As shown in Fig. 1(b), the test section is made of 304 stainless steel pipes (2 m long) with 51 mm inner diameter and 3 mm wall thickness. The test section is rigidly mounted on the ground by the steel fixed supports on both ends. After passing through the test section, the fluid enters a cyclone separator through another rubber tube. The air is vented to the atmosphere, while the water flows back to the storage tank and continues to be pumped. All outlet parts of the backwater pipes are immersed in water, which allows the water tank to be considered as a pressurizer with atmosphere pressure. In this paper, we mainly focus on the variation of the pressure fluctuation amplitude rather than static pressure. The dynamic pressure transducer is adopted to measure the pressure fluctuations of the two-phase flow, of which model type is PCB 113B28. As shown in Fig. 1(a), there is a small hole at the top of the pipe, and the data acquisition chip of the pressure transducer is aligned with the inner wall of the pipe, which can directly measure the pressure fluctuations of the two-phase flow. Figure 1(b) indicates that a total of three pressure transducers are used to measure the pressure fluctuations along the horizontal pipe. The pressure transducers are labeled from P1 to P3, which are calibrated with 0.1% accuracy and have a range of ±314 kPa. Three tri-axial accelerometers are used to monitor the vibration responses of the test section, of which labels are A1, A2, and A3, respectively. The direction of the acceleration transducer is shown in Fig. 2, and the *Z*-axis aligned in the negative direction of gravity. A total of 48 flow conditions are investigated, ranging from slug flows to bubbly flows. The gas superficial velocity (*j _{g}*) ranges from 2.44 m/s to 9.25 m/s, and the liquid superficial velocity (

*j*) ranges from 1.23 m/s to 6.70 m/s. The superficial velocities of the gas and liquid phases are calculated, respectively, as:

_{l}*j*=

_{g}*Q*/

_{g}*A*and

*j*=

_{l}*Q*/

_{l}*A*, where

*Q*and

_{g}*Q*are the gas and liquid volume flow rates, respectively, and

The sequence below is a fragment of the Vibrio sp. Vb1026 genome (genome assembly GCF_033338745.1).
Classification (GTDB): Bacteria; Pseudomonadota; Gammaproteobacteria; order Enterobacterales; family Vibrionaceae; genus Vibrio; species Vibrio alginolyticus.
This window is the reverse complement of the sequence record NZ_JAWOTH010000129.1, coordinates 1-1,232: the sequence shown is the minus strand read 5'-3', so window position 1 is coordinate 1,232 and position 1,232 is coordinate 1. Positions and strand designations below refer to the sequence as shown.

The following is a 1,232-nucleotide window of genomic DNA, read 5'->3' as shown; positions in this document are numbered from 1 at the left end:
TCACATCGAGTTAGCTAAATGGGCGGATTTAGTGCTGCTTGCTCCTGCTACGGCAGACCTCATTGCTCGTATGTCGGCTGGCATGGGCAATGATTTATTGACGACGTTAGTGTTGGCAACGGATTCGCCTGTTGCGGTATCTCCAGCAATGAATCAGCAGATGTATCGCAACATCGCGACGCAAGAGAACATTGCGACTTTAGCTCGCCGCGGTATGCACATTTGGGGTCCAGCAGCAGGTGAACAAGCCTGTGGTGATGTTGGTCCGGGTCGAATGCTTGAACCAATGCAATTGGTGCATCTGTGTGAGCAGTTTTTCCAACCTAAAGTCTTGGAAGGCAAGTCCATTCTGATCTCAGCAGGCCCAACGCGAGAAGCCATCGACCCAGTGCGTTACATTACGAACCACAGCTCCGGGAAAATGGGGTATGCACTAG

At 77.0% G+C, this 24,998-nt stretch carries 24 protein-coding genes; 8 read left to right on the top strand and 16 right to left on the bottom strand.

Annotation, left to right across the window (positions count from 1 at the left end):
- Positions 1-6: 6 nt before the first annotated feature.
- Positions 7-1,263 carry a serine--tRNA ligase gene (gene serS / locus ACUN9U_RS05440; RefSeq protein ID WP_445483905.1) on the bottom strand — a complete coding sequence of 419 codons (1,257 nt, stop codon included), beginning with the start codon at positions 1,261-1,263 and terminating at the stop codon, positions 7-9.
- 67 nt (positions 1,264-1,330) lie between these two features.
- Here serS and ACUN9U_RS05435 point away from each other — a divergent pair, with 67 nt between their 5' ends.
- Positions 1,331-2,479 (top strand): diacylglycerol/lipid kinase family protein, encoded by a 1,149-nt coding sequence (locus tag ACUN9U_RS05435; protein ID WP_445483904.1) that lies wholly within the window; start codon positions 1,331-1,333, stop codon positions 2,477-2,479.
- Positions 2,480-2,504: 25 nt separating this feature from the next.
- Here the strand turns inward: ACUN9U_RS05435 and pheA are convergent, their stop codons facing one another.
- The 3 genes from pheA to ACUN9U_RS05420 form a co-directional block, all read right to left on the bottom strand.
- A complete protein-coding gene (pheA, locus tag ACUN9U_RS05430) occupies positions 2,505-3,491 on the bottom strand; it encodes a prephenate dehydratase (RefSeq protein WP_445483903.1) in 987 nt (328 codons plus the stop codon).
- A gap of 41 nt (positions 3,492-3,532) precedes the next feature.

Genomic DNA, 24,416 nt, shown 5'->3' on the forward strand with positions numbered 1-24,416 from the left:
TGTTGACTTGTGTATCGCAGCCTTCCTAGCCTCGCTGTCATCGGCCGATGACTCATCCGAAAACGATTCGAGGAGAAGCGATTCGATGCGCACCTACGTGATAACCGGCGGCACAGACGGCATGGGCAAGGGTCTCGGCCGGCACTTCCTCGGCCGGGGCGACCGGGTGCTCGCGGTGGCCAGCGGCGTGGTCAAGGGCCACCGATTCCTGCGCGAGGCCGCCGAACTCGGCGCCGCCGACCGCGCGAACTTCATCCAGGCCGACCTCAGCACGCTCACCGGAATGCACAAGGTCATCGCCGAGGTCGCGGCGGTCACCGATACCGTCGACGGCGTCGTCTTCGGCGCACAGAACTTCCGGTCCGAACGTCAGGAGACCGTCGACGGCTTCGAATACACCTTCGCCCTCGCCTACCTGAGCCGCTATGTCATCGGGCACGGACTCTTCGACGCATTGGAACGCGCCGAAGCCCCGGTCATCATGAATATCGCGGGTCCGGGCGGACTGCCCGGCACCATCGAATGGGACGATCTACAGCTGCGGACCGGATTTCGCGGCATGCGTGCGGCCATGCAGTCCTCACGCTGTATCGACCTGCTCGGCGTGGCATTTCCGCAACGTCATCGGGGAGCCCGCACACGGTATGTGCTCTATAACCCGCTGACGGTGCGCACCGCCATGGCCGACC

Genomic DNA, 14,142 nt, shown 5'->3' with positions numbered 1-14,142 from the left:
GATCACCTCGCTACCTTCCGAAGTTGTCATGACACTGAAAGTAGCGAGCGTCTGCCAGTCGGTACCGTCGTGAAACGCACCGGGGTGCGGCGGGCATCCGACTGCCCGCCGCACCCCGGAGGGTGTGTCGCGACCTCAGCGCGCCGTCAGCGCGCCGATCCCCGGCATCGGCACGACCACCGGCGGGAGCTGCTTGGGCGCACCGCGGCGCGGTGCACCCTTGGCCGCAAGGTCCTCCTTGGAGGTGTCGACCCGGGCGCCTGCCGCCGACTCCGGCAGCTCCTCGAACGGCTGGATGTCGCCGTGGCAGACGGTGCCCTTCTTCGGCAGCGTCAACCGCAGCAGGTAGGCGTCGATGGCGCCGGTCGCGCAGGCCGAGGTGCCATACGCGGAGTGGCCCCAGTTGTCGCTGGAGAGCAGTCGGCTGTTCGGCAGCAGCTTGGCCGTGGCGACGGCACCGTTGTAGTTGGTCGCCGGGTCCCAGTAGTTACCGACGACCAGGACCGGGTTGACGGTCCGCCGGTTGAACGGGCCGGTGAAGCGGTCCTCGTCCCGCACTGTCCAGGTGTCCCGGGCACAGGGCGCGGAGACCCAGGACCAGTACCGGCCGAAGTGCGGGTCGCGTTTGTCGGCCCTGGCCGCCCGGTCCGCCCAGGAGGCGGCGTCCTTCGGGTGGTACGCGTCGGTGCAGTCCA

_{l}*A*is the cross-sectional area of the pipe. In this work, a Donghua high-speed data acquisition instrument with 32 analog signal input channels is employed to acquire the data from the metering system and test system. It should be noted that the data are not periodic and the acquisition time is selected to be sufficiently large to ensure independent results. In addition, there are errors in the data obtained through direct measurement due to the uncertainty of the measuring instruments. Thus, the uncertainty of the measured data is evaluated by using the method proposed by Moffat [22]. The uncertainty values of the measured parameters are presented in Table 1. Meanwhile, repeated experiments are carried out three times to ensure the reliability of the experimental system. Figure 3(a) depicts the standard deviation (STD) values of the pressure pulsations at point P2 under different superficial gas velocities, while the superficial liquid velocity

*j*= 1.8 m/s. and the corresponding acceleration responses measured at point A2 are shown in Fig. 3(c). The maximum relative error observed in Figs. 3(a) and 3(c) for all flow conditions is about 5.1%, and the results of data verifications indicate a good agreement among the repeated experiments. Figures 3(b) and 3(d) depict the frequency responses of the pressure fluctuation and acceleration of the pipe with

_{l}*j*= 2.5 m/s and

_{g}*j*= 2.2 m/s, respectively. The peak frequency and amplitude of the results from three experiments are very similar.

_{l}Data type | Maximum relative error (%) |
---|---|

Pressure pulsation (kPa) | 0.784 |

Acceleration (m/s^{2}) | 0.663 |

Mass flow rate of air (kg/h) | 0.874 |

Volume flow rate of water (m^{3}/h) | 0.719 |

Data type | Maximum relative error (%) |
---|---|

Pressure pulsation (kPa) | 0.784 |

Acceleration (m/s^{2}) | 0.663 |

Mass flow rate of air (kg/h) | 0.874 |

Volume flow rate of water (m^{3}/h) | 0.719 |

## Numerical Model

In order to validate the operation of the experimental system, an initial analysis is carried out for the slug flow-induced vibration responses of a horizontal pipe based on the cosimulation of fluent and ansys. The finite volume method is employed for the spatial discretization of the fluid domain, while the finite element method is employed to establish the structural model of the pipe. Partitioned strong fluid–structure interaction algorithm is employed to solve the equations of the fluid and the structure as a coupled system, and a number of iterations are adopted within each time-step to ensure converged solutions.

### Two-Phase Flow Solver.

where *t* is the time, **u** and *ρ* are the mixture velocity vector and mixture phase density, respectively, *P* is the pressure in the flow field, **g** is the gravity vector, *μ* and *μ _{t}* are the physical viscosity and turbulent viscosity, respectively. The surface tension force

**F**is the contribution to the body force related to surface tension.